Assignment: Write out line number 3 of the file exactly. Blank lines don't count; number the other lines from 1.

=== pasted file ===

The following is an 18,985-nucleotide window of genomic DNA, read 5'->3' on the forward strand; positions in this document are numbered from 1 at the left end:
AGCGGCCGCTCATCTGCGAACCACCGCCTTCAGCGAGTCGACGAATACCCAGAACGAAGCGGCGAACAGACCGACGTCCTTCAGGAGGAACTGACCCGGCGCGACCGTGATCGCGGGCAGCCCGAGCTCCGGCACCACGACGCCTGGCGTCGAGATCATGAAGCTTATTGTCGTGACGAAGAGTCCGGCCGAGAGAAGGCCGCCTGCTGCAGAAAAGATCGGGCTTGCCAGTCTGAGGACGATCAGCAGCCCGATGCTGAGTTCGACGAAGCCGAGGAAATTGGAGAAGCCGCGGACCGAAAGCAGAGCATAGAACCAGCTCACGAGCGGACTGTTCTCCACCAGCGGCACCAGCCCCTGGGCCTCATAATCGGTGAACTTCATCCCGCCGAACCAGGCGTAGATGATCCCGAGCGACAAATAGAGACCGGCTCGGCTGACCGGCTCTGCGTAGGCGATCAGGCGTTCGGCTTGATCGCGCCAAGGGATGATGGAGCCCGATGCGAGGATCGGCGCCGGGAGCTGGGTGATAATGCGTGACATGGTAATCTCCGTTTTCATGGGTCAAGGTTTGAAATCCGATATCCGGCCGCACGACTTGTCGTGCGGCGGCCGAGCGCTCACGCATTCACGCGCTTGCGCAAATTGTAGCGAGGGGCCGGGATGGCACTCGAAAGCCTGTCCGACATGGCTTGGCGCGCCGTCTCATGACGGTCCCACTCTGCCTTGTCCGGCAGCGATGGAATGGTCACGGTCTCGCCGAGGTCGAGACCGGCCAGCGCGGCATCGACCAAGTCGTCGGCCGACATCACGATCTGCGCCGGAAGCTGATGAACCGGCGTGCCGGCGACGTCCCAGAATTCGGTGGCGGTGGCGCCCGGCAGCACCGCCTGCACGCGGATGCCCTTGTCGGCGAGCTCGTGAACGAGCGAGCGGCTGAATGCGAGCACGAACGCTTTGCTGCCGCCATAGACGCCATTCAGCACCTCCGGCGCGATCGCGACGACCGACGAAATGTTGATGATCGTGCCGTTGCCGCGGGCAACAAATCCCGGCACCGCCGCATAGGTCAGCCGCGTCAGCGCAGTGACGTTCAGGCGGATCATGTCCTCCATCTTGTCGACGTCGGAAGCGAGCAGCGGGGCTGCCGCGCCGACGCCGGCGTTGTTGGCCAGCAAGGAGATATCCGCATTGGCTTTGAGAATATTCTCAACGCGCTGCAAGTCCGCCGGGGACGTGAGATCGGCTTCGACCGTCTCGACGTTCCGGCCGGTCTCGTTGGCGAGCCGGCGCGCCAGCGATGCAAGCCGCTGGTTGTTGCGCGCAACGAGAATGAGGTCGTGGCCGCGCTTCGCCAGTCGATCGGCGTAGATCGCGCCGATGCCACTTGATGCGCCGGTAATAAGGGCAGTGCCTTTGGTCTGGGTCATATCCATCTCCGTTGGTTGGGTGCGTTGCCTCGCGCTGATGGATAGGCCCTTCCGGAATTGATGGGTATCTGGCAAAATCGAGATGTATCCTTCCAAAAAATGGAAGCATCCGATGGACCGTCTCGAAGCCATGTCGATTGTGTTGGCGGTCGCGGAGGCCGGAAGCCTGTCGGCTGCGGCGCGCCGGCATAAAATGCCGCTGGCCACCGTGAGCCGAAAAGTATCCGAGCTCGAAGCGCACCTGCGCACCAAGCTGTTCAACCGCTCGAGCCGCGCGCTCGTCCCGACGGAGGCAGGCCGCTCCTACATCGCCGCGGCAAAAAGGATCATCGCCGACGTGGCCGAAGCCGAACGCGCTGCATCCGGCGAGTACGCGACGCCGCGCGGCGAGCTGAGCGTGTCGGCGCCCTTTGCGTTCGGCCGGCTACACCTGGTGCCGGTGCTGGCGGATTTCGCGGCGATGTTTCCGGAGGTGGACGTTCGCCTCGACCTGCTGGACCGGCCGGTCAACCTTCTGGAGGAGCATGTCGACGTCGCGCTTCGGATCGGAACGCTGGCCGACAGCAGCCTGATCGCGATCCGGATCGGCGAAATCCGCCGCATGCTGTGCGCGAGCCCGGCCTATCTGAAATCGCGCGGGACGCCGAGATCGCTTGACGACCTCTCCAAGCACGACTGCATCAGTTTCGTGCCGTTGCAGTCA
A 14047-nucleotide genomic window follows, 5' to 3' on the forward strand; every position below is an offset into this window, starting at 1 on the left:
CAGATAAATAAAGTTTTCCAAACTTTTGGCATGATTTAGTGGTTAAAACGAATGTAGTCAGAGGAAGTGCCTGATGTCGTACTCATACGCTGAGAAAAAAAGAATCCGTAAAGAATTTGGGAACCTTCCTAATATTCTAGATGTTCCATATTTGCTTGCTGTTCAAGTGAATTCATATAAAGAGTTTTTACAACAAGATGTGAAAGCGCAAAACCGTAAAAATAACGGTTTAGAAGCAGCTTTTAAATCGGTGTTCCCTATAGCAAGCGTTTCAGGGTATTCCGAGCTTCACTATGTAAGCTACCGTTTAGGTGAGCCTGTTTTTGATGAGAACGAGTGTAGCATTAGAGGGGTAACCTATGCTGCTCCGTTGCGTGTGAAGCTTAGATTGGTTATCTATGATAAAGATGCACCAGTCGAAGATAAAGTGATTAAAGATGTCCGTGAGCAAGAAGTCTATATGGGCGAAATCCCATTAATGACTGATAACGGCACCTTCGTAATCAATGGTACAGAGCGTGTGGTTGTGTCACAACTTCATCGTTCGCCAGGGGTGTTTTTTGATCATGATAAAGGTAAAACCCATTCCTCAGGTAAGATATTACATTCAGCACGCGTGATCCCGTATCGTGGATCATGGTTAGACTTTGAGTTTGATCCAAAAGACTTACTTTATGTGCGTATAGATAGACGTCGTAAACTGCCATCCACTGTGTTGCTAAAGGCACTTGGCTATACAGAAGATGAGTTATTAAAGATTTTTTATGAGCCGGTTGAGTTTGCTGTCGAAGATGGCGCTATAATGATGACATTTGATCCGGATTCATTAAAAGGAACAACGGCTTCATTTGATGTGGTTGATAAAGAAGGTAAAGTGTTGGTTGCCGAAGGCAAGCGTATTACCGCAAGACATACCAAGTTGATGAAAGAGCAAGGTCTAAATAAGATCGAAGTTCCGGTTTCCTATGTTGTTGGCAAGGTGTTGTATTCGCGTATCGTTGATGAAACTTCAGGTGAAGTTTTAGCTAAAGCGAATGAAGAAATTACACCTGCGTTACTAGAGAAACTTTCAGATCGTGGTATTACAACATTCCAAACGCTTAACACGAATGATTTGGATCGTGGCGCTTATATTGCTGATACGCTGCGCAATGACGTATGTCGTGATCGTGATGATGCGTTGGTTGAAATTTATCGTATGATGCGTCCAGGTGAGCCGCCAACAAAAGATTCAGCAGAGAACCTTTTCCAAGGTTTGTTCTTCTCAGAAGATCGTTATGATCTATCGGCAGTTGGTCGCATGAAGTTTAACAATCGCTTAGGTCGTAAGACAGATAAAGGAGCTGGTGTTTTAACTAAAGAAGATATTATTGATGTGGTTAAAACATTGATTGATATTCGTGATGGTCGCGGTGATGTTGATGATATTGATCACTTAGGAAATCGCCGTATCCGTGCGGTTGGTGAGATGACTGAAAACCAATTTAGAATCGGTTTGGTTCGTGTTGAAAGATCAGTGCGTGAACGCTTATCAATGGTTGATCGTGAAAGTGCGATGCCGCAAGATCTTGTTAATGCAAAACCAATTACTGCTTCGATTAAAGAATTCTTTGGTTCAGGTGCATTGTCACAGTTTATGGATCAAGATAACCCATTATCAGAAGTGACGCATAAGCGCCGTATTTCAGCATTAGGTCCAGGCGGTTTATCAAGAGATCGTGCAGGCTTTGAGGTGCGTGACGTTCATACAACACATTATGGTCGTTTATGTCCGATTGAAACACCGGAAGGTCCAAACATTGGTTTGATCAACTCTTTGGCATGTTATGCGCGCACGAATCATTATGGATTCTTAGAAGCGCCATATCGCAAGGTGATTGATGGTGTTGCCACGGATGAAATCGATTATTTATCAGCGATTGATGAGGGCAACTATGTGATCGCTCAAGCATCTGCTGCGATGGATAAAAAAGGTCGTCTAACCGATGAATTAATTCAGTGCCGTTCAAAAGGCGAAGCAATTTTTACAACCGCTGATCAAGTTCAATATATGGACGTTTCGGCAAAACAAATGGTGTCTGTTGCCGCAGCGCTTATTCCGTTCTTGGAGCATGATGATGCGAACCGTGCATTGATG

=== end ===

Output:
A 14047-nucleotide genomic window follows, 5' to 3' on the forward strand; every position below is an offset into this window, starting at 1 on the left: